Long story short (seriously though, I got a 100-page reference package), I am to avoid all gluten, dairy, and sugar- limit my fruit intake and bump up my veggie intake. I’m not sure how my Starbuck’s addiction feels about this. However, while I initially panicked because, lets face it, that is a lot of things I can’t eat, I then realized that my diet lately has been shifting that direction anyway. It will definitely take a little more time and effort on my part to make the complete shift, but I have been looking at the “paleo” way of life for a while, and this restricted diet is not too far off that line of thinking. The past month or so, I have been feeling really good, and during that past month I’ve been eating less starchy/processed stuff. So maybe, hopefully, the naturopath is onto something with this. Either way, it’s a new adventure.. or maybe challenge is a better word! I hope to make time to record some of how it goes on here, so if you’re interested make sure you stay tuned!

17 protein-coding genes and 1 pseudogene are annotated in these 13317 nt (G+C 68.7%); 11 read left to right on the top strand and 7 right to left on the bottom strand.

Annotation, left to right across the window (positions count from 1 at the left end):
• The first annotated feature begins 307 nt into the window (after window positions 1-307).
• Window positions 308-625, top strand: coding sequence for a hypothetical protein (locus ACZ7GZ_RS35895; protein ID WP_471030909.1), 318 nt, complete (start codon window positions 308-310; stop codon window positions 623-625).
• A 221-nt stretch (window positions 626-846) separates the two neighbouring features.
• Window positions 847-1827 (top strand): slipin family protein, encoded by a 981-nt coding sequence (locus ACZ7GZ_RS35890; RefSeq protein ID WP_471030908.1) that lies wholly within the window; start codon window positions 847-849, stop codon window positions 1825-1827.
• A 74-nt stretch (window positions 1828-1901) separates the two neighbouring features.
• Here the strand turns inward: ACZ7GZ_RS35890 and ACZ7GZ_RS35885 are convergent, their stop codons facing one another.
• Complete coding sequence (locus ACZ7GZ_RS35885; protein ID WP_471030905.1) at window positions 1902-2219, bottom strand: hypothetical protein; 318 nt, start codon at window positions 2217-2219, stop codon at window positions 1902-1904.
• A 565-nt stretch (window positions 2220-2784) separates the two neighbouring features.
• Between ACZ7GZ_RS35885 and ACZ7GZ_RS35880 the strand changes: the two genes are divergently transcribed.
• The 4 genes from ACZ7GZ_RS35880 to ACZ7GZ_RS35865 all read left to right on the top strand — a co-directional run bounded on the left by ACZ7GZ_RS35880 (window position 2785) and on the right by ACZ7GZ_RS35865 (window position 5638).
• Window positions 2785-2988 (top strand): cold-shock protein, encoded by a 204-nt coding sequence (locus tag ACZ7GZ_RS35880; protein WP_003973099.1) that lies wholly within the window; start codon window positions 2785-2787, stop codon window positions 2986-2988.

I finish exams Wednesday, where I will get approximately a 12hr break before I start full-time at the Manitoba Major Soccer League as their program coordinator for the summer. It’s sure to be a crazy summer (per usual), while I keep around 10 hrs a week in shifts at the gym, plus full time at MMSL, riding, showing, spring courses, and everything else in between. Bring it on!

 

 

Carrot at the end of the stick

“You’ve got that ‘march glaze’ about your eyes.. its that time of year for you students”

Yep.

Talk to any student right now and they’ll either give you a zombie-like reply and/or mumble something about “only 3 weeks left.. so close”. I know pretty much all my peers, as well as myself, are pretty much over the whole classes, assignment, school idea.

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Totally burned more calories on my run then are in this dish…. Totally.

It carries over to other things as well- like running. Tonight, for instance, the only reason I convinced myself that doing my run was a good idea was by bribing myself with cake and ice cream. Productive? No, not really. But, hey, it worked. And it was better than sitting on the couch and eating cake anyway. Right?